Imaginary buildings and righteous indignation

Audiences at a vexatious premiere of Satie’s music in 1960s New York got more than they bargained for

By Anna Semple
Wednesday 16 June 2021 at 10:44

Anna Semple takes us back to the premiere of Erik Satie’s pioneering work, Vexations, written in 1893, performed by a relay team of pianists including composer John Cage, and co-founder of the Velvet Underground John Cale. The piece was never performed in Satie’s lifetime, owing to its rather unusual performance instructions.

‘Encore!’ you shout. It has been eighteen hours and forty minutes and you have now heard the thirteen-chord sequence 840 times. It is complete (and you’ve earned a full refund).

The year is 1963, Erik Satie has been dead for thirty-eight years, two months, eight days, and approximately seven and a half hours, and the sound of the premiere of his Vexations continues to echo around the theatre (or is it just stuck in your head?). It’s been a long day.

Maybe you’re an idiot. Was that a day (and a half) well spent? It’s not like you had those eighteen hours going spare. There’s a report due in tomorrow, damn it Erik! You faintly recollect a point somewhere around iteration 204 when you considered that while John's invitation to his ‘piano relay’ had been kind, the event itself was beginning to cross the boundary into outstaying its welcome. Bemusement turned to anger at 368: what kind of narcissistic megalomanic writes anything longer than–and this is still a stretch–two hours, phonometrician or not?! Around iteration 545 there was a new feeling. Something a little less familiar but extremely seductive. By 696 it had really dug its claws in. This overwhelmingly sincere feeling of not caring. It embraces you again. The deliciousness of truly not giving a shit. What is music anyway? That theme sounded pretty nice for about the first four times you heard it: hummable tune, expressive, good voice leading (at least you think that’s what John said), but somewhere along the way it became noise in its most base form, punctuated by traffic, occasional late-night (through early-morning) party-goers, and members of the audience leaving; sometimes you were confused about which was which. Music didn’t really have any meaning anymore, neither did the walls of the theatre. You recoil slightly at the warm, fuzzy feeling of buying into a shared joke (probably meant at your expense, but hey it’s just nice to feel included).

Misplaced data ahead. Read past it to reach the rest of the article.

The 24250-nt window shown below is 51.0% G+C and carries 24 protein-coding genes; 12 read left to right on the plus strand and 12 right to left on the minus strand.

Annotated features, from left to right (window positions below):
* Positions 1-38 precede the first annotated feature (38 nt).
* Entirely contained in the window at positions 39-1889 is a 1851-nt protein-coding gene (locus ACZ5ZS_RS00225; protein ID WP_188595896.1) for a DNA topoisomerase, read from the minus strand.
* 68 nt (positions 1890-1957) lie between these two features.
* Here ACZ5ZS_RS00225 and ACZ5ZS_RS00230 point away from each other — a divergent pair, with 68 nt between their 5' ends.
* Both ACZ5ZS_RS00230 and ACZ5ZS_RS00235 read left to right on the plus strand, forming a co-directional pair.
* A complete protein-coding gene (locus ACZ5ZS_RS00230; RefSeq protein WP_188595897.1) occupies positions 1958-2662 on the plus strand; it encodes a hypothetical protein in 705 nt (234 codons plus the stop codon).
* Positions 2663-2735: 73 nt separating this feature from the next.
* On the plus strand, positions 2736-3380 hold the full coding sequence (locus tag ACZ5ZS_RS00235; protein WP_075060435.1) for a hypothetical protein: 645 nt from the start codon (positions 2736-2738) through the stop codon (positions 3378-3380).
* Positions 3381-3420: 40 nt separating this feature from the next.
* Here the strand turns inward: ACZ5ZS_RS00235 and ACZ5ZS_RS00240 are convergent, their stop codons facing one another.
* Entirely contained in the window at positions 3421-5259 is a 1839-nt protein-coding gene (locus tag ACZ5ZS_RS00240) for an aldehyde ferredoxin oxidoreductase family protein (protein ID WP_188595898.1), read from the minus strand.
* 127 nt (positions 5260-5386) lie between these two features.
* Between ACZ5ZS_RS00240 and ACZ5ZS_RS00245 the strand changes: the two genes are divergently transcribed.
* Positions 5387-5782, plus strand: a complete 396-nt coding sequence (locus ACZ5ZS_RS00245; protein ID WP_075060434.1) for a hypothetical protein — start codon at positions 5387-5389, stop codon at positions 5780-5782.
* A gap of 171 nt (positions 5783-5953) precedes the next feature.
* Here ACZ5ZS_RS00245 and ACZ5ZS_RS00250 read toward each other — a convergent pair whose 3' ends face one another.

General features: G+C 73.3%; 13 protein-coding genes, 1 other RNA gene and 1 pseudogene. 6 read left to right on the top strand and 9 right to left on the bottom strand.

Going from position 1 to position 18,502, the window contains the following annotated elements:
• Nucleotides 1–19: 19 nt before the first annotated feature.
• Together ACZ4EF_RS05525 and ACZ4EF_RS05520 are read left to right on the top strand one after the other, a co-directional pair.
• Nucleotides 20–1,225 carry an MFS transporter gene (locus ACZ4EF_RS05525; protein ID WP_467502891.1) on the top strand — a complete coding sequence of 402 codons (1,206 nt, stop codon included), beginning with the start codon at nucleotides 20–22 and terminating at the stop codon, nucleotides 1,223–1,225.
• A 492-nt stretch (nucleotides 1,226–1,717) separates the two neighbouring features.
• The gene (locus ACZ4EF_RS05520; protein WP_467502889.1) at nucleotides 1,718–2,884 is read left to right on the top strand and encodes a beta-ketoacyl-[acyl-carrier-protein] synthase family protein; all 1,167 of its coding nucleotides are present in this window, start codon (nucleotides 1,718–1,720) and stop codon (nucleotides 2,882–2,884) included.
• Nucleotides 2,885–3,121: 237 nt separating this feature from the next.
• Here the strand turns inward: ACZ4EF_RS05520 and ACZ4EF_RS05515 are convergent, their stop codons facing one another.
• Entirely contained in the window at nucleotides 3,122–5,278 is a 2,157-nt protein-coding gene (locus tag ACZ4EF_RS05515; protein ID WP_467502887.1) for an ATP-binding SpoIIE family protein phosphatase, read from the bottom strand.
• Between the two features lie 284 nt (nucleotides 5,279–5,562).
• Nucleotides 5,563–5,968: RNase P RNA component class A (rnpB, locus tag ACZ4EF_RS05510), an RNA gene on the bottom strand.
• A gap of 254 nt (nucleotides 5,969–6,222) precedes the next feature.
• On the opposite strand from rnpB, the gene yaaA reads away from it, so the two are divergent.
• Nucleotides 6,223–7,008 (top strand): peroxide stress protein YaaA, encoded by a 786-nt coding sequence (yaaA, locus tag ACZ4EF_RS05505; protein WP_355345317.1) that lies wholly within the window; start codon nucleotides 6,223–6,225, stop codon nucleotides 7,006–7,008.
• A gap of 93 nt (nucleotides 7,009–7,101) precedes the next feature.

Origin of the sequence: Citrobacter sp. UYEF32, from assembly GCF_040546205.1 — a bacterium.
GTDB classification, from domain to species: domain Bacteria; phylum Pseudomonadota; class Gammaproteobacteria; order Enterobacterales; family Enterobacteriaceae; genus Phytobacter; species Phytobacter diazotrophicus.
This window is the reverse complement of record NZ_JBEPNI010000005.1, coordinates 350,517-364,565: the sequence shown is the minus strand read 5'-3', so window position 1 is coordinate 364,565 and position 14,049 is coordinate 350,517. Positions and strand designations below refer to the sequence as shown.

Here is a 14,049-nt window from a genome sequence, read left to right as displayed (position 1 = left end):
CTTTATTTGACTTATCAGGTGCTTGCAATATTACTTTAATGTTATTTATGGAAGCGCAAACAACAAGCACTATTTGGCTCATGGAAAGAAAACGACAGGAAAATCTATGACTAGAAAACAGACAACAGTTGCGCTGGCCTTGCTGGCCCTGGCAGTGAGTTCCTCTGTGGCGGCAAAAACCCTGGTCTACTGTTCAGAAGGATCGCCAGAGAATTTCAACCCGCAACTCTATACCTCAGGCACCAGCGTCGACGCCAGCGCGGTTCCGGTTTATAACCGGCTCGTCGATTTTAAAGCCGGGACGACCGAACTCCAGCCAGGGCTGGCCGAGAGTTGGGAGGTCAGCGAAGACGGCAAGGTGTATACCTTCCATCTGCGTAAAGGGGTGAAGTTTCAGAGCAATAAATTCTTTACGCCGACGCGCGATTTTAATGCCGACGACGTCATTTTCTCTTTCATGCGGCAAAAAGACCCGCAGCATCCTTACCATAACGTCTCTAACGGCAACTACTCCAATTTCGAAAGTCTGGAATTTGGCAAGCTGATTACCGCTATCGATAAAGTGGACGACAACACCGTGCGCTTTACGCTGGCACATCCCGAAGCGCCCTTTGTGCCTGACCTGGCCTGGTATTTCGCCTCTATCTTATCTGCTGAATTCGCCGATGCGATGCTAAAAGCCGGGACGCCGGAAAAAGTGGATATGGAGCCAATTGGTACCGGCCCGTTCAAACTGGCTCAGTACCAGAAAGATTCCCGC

And then, when it ended, you asked for more.

Anyway.

There’s something changed about sound now. You’re really listening. Each cab that whips past has its own sort of harmony, a phrase that interacts beautifully with the shouts of the woman from across the street. Everything is strangely tangible: visceral almost, brighter certainly. You reflect for a moment. Perhaps old Mr Satie only ate white food because it injected strange new colours into everyday life. Opening one’s wardrobe each day to twelve identical grey, velvet suits–sure it might not be your shade, but it would certainly bring out the rapturous absurdity of normality. You sigh as you enjoy the serenade given by a small terrier and a man with an accordion.

Perhaps the concert hadn’t really finished.

As you walk past a poster for the Met’s new production of Wagner’s Die Meistersinger von Nürnberg you smile to yourself–not really your thing.

TAGS: Composition  Music history  Performance  Studying music